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Postmortem: Sarbakan's Lazy Raiders
How does a casual studio transition to Xbox Live Arcade? Sarbakan had 10 years of experience in development before heading for Xbox 360 with Lazy Raiders, and here tells the story behind that development move.
June 9, 2010
14 Min Read
Author: by Ann Gauthier
Settled in inspiring Quebec City, Sarbakan is a fast-growing game developer with over 600 games under its belt. After 10 years of white label servicing and online gaming, leaping into console gaming was as thrilling as it was scary. Sure, we had 10 years of experience in game and IP development, but that experience was generally limited to broad audience, casual online games.
We had but one DS title under our belt, and a budget one at that. What we were doing can only be described as diving into uncharted territory with nothing but a dream. We were working with a new engine (3DVIA's Virtools), a new IP, and a new platform. We knew there would be production delays, that the risk level was high, and that the flow of the project would be hard to predict. Nonetheless, we saw this game as an opportunity to make a statement to the industry: to prove that we could make a high-quality product.
The process of pitching the game to publishers was slow and laborious, but we finally found one -- only to lose it halfway through the project.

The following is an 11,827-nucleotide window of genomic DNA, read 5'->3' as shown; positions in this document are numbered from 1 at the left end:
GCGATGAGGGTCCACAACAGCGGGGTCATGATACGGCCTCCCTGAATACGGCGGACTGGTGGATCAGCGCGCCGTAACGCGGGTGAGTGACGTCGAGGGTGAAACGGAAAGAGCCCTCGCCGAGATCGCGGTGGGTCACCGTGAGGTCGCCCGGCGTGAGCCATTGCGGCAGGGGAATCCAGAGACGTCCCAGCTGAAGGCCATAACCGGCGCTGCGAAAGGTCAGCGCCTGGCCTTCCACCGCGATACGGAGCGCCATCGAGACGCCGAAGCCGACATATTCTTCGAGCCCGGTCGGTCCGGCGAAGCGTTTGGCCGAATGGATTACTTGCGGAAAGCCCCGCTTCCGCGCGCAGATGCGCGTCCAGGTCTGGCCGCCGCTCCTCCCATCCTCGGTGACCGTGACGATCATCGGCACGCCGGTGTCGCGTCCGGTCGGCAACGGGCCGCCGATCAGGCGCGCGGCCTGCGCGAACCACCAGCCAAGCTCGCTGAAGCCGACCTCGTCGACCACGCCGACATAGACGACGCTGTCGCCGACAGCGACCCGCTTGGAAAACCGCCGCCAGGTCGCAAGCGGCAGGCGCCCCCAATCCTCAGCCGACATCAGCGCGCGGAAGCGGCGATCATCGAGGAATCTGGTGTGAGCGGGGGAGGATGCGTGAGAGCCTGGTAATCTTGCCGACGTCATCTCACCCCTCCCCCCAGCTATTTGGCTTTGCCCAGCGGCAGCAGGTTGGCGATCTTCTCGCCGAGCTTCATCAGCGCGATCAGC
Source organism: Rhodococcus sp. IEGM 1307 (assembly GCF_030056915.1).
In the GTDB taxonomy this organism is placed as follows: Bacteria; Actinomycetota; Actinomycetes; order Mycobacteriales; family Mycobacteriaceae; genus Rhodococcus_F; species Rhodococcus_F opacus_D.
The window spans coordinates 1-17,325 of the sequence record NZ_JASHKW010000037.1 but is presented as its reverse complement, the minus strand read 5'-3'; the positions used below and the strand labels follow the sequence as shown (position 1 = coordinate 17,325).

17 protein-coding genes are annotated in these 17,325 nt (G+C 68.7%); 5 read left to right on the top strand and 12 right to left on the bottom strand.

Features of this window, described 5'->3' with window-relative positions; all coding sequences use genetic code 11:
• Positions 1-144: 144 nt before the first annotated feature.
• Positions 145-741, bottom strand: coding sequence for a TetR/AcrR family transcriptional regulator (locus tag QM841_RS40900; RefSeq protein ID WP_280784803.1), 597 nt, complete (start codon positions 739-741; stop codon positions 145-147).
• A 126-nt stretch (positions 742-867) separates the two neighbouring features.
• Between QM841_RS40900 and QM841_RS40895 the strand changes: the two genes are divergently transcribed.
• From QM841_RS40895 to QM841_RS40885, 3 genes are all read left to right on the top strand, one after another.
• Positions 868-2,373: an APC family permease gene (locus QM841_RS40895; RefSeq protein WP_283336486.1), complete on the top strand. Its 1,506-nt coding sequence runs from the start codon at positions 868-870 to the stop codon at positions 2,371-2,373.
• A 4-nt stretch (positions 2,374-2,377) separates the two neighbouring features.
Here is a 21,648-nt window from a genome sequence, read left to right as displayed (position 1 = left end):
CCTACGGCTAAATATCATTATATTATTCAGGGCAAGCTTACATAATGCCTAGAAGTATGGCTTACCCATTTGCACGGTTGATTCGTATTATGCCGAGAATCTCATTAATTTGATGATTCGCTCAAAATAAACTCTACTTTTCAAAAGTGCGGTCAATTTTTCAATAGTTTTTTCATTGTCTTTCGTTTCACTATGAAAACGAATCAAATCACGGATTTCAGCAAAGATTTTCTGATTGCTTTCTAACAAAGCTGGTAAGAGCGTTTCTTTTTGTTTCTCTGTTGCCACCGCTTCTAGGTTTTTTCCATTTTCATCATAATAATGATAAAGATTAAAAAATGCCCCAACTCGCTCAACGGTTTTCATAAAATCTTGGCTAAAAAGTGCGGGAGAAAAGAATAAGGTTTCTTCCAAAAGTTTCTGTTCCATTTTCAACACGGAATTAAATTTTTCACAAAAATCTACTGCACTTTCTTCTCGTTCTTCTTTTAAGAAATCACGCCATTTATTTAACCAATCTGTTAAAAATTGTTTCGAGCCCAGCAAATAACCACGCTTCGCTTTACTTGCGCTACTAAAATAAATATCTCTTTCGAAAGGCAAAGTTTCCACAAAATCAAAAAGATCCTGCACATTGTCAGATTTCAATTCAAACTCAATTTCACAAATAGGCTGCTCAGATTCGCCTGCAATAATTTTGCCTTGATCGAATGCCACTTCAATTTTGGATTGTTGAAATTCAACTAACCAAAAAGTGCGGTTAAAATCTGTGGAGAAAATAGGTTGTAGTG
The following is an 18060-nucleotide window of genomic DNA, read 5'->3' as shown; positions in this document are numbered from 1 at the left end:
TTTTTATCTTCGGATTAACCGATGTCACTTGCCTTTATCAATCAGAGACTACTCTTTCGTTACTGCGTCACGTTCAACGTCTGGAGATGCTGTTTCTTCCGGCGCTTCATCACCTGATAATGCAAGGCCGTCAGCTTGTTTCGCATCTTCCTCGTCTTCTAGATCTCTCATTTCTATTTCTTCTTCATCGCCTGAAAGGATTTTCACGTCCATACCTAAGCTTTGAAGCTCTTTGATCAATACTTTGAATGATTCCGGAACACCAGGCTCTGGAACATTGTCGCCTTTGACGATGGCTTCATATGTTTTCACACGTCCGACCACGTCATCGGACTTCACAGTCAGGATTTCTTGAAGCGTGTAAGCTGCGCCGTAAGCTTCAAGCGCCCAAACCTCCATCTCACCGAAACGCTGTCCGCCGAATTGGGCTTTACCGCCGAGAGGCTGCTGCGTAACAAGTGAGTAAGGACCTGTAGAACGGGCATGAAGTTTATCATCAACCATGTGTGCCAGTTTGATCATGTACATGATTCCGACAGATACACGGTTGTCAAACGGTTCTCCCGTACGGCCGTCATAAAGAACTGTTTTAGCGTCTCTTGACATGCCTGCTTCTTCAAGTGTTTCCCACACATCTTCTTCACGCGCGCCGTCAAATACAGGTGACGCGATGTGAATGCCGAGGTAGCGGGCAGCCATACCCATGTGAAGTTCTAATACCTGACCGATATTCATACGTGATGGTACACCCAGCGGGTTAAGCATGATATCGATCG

When this happened, instead of crying over spilled milk, we rolled up our sleeves and decided to publish ourselves in partnership with Microsoft. With Microsoft's help and expertise, Lazy Raiders (then still called by its original title, Dig it Up) took on a new twist.
What Went Right
1. The Pitch
For an independent developer, the pitch process is probably the most important. In 12 years, we forged strong partnerships with major web publishers, but none that were directly involved with console publishing.
Our first DS game, Wordmaster, was actually an advanced prototype that was closer to a Gold Candidate, and we sold it as-is a few weeks after presenting it to a publisher. This led to signing more deals in the same year, deals that would pave our way into the console market. Our modest DS experience served to prove that we could indeed deliver quality products within allotted deadlines.
This game gave us the confidence to pitch Lazy Raiders [YouTube trailer] at a major game convention in 2008. At that time, we hadn't decided on a platform, so it could easily have been for DS, Wii, XBLA, or cross-platform.
And if there's one thing we learned from our internal pitch process, it's that words and images don't speak loud enough to explain a concept like Lazy Raiders. That's why we built a playable prototype. On paper, Lazy Raiders looked interesting, but hard to grasp. With the prototype, people went "Ooh! Now I get it!"
The prototype included three complete mazes and some core mechanics, and the visuals were advanced enough to give a good overall idea of what we were shooting for. Before booking meetings with a couple of publishers, our sales and marketing team mastered the prototype and were thoroughly briefed on the whole game concept.
The publishers' reaction to the prototype was exceptional, and even generated a small buzz around the game at the Casual Connect. When we left, we had netted a publisher, we were keeping the rights to the IP, and Lazy Raiders was headed for WiiWare and XBLA.
2. Working With Microsoft?
Lazy Raiders was our first experience with Microsoft, and I must say it was a surprisingly pleasant and educative experience. Our wonderful producer at Microsoft, Scott, provided us with support and counsel.